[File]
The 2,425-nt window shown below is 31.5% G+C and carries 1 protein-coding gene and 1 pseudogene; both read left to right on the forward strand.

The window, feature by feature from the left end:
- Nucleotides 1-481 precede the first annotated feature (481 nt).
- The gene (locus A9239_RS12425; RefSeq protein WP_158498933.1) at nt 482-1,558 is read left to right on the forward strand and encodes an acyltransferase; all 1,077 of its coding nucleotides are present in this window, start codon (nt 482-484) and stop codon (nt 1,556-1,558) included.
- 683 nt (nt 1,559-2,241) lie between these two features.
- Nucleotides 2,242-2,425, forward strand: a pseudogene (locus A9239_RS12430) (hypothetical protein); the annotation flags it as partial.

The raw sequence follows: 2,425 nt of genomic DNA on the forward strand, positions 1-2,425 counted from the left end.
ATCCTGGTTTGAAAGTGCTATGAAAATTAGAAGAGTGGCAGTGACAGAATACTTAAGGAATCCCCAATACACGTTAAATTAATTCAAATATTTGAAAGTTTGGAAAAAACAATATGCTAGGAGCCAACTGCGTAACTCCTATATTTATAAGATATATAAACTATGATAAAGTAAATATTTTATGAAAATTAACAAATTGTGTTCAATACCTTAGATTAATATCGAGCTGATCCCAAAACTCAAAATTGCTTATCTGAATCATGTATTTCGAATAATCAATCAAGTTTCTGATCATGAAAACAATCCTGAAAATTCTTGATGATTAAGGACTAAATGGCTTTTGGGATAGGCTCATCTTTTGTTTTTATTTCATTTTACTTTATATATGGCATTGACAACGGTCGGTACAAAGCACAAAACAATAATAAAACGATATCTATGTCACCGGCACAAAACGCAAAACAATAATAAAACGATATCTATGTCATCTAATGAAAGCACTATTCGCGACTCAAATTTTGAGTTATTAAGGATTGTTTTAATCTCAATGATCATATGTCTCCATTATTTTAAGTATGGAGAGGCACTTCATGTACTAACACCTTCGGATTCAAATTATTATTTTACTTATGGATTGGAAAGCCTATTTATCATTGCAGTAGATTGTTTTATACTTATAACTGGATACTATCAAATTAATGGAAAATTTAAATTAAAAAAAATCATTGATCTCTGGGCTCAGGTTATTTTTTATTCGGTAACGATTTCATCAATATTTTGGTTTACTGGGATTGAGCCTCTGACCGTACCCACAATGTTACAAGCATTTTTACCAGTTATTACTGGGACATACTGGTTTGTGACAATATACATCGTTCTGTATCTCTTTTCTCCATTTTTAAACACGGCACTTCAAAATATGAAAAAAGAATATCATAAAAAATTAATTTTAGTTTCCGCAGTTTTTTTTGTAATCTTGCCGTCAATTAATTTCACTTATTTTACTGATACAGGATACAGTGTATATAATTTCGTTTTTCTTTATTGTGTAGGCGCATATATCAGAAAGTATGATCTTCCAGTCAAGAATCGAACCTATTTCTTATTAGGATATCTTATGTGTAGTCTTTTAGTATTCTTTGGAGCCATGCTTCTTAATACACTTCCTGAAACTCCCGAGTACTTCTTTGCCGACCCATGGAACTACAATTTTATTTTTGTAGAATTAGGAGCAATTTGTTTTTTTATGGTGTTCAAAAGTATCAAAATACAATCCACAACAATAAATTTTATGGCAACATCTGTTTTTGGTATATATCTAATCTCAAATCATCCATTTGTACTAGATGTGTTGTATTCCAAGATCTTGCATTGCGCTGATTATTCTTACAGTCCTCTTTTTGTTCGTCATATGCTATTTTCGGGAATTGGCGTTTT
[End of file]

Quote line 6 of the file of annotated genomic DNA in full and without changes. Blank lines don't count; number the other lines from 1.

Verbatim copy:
- Nucleotides 2,242-2,425, forward strand: a pseudogene (locus A9239_RS12430) (hypothetical protein); the annotation flags it as partial.